In a nutshell, unexpected comments from outgoing Fed Chairman Ben Bernanke at 2:42 PM EDT on 19 June 2013 caused stock prices to fall, as he indicated that the Fed could begin tapering off its purchases of both Mortgage Backed Securities and U.S. Treasuries, which it has been doing as part of its current quantitative easing programs. Because those quantitative easing programs have been the only thing keeping the U.S. economy out of a full-fledged recession since September 2012, investors reacted negatively to the news, sending stock prices sharply lower.
The Federal Reserve then spent the next month attempting to repair the damage. And they succeeded.
Sure, the White House mucked things up a bit in suggesting that Larry Summers was President Obama's leading choice to be the next Fed Chairman, but that was a relatively minor noise event, and stock prices soon recovered to new highs.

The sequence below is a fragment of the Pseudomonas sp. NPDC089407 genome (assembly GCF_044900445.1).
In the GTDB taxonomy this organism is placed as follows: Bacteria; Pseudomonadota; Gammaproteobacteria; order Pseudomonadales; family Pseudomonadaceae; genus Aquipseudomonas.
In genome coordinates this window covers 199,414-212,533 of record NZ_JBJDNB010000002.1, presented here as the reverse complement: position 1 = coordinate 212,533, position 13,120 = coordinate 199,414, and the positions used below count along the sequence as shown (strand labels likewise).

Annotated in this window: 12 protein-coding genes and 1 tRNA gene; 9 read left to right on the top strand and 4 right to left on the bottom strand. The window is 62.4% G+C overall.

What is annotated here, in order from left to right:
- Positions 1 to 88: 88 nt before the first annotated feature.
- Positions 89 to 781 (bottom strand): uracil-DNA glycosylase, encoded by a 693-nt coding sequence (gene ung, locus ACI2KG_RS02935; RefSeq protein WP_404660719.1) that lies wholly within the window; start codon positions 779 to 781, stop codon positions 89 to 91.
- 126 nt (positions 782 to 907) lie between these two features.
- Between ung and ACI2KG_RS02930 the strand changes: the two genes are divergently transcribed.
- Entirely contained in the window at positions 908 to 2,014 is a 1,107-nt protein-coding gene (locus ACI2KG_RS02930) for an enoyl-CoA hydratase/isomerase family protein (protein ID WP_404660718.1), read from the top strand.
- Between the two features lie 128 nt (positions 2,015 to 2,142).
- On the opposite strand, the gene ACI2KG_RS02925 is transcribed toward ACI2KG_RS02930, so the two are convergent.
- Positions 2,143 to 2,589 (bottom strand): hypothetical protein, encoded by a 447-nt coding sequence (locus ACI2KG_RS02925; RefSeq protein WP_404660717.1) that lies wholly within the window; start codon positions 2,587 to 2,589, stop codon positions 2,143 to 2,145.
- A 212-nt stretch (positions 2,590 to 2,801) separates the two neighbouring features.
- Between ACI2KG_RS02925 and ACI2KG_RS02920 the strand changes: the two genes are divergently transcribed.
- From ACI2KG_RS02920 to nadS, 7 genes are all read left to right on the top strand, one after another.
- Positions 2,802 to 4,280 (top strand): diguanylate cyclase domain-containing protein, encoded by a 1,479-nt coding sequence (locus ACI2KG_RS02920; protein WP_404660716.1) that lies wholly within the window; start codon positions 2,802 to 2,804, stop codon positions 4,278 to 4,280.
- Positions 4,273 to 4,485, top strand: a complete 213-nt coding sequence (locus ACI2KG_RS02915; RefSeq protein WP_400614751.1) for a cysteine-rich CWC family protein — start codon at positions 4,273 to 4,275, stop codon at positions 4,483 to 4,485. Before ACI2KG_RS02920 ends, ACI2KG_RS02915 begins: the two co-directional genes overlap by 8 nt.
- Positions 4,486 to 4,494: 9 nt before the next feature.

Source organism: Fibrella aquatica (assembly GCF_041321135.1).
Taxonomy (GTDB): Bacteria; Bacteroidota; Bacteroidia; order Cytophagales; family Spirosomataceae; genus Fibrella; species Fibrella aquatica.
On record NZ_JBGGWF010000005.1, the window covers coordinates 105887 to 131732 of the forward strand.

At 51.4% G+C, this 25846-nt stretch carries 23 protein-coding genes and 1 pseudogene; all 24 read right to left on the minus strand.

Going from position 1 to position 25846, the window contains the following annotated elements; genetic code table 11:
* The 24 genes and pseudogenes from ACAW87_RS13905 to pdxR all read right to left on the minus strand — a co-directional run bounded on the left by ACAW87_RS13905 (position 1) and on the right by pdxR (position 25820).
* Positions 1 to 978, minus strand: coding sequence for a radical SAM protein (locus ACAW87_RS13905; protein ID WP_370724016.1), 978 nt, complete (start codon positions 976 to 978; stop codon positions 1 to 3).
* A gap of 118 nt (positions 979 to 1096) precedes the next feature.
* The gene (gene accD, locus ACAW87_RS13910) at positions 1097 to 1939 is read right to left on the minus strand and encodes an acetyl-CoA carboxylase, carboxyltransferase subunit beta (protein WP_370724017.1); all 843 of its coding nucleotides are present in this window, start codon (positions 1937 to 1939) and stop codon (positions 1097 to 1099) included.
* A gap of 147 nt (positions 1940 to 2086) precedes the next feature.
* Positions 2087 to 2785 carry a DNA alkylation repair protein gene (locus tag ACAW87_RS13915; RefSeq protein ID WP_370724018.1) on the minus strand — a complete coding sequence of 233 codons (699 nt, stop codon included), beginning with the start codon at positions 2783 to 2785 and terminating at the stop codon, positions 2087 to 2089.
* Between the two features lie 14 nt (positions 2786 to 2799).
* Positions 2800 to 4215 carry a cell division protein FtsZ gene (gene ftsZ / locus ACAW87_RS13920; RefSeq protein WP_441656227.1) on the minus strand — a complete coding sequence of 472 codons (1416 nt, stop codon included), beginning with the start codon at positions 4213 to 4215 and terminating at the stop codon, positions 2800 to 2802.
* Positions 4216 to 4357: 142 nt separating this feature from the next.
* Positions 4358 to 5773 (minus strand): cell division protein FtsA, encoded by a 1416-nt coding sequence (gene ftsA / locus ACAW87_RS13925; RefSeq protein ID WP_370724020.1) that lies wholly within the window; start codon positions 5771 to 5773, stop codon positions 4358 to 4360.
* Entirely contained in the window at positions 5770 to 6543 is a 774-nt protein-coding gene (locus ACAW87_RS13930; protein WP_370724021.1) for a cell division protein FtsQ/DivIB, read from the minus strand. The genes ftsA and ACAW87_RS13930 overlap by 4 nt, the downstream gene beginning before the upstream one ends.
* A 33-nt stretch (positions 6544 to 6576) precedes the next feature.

And then, last Wednesday, 6 August 2013, at 10:32 AM EDT, stock prices began to fall once again in response to a new noise event. Since we've long established that it takes stock prices just two to four minutes to respond to the reactions of human traders when unexpected news hits, that would put the event window for the release of the news driving stock prices at that time somewhere between 10:28 AM and 10:30 AM EDT.